(RNN) - Former 60 Minutes humorist Andy Rooney died Friday, just a month after his final commentary aired, according to CBS.
According to media reports, Rooney, 92, died in New York City of complications following minor surgery.
Rooney was a commonly featured commentator on the program since 1978. After 33 years of delivering memorable monologues to audiences on a weekly basis, Andy Rooney signed off of 60 Minutes for the final time on Oct. 2.
Classic Andy Rooney-isms:
On eating better: Vegetarian: that's an old Indian word meaning lousy hunter.
On surviving the recession: When I go to a good restaurant here in New York for dinner, I often slip a roll in my pocket for breakfast the next morning. Taking a roll at a restaurant, that's not stealing, is it?
On Food: I don't like food that's too carefully arranged; it makes me think that the chef is spending too much time arranging and not enough time cooking. If I wanted a picture I'd buy a painting.
On Dogs: If dogs could talk it would take a lot of the fun out of owning one.
On Happiness: If you smile when no one else is around, you really mean it.
On Life: When life gets rough, put some gravy on it.
"When I was in high school, I had an English teacher who told me I was a good writer, so I set out to become a writer myself. I've made my living as a writer for 70 years now," he said on his final broadcast, also noting, "Writers don't retire, and I'll always be a writer."
Rooney began his career in journalism after writing for the Army newspaper the Stars and Stripes during WWII. He was one of only a handful of journalists who flew with the Eighth Air Force on the first American bombing raid in Germany in 1943.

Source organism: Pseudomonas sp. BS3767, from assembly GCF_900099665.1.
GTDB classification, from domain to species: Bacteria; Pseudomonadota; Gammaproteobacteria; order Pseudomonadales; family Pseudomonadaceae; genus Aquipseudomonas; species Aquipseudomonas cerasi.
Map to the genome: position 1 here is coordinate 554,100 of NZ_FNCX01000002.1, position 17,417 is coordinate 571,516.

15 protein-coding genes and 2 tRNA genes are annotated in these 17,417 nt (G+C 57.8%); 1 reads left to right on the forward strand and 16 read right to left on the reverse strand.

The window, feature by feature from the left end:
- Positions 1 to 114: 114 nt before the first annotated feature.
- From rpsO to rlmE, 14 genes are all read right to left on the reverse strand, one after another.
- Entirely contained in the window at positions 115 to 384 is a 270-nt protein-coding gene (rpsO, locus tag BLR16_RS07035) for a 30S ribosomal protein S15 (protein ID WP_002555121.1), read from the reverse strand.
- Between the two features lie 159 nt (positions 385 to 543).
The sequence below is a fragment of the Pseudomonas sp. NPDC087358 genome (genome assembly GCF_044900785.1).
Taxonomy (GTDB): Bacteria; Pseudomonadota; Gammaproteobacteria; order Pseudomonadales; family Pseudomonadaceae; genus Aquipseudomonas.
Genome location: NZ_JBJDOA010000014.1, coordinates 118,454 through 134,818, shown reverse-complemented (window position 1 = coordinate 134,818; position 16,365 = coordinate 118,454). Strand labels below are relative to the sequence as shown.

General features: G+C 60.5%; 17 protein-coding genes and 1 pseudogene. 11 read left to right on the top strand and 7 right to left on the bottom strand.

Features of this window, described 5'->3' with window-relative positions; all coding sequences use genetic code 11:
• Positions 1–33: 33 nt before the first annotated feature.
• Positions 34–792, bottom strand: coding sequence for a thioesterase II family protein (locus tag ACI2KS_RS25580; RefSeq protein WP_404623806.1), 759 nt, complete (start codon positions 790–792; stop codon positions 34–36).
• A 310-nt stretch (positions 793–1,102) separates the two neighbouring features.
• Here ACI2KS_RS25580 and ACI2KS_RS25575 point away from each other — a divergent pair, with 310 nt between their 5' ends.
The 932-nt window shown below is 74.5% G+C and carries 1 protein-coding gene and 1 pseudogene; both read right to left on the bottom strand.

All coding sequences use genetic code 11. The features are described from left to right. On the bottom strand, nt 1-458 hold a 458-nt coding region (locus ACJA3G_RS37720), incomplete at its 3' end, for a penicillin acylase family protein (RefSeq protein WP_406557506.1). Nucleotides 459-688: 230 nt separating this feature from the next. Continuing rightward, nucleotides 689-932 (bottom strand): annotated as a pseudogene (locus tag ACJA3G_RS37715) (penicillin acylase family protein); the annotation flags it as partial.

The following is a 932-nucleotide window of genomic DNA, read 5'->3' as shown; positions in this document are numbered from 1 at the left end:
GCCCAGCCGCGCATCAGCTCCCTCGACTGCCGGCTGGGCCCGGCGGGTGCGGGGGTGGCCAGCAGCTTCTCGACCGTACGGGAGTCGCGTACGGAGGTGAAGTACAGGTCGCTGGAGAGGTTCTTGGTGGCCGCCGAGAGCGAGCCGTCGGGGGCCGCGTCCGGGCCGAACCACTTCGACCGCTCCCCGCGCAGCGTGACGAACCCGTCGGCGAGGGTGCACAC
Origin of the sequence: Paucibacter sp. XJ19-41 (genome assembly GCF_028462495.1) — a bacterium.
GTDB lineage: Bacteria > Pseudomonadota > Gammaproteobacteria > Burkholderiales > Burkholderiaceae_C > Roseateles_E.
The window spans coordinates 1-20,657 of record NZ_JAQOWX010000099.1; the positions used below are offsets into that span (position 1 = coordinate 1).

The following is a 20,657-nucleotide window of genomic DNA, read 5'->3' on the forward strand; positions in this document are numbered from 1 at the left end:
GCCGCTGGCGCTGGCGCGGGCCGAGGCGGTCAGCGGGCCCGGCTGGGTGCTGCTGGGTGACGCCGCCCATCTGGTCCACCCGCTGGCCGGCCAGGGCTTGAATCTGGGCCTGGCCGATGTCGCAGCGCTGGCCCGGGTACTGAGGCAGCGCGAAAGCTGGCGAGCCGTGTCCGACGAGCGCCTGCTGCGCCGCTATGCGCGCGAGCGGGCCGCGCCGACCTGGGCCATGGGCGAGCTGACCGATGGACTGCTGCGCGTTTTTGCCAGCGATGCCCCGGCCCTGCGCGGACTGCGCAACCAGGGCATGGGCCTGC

In 1949, Rooney joined CBS as a writer and worked on popular shows like Arthur Godfrey's Talent Scouts, The Garry Moore Show and numerous CBS News public-affairs broadcasts.
But it's his end-of-show segment on 60 Minutes that he will be most remembered for.
In July 1978, with an essay about automobile fatalities on Independence Day, he closed the news show for the first time. By the fall of 1979 he became the shows permanent finale.
The segment was made famous by Rooney expressing his old-fashioned ways in almost an annoyed manner that many found humorous and heartfelt.
During his first season, and for the first time in the shows history, 60 Minutes took the No. 1 ratings spot.
CBS News chairman and the executive producer of 60 Minutes Jeff Fager called Rooney a great friend and that his contributions to the program are immeasurable, in a statement released by CBS before Rooney left the show.
"There's nobody like Andy and there never will be," Fager said. "He'll hate hearing this, but he's an American original."
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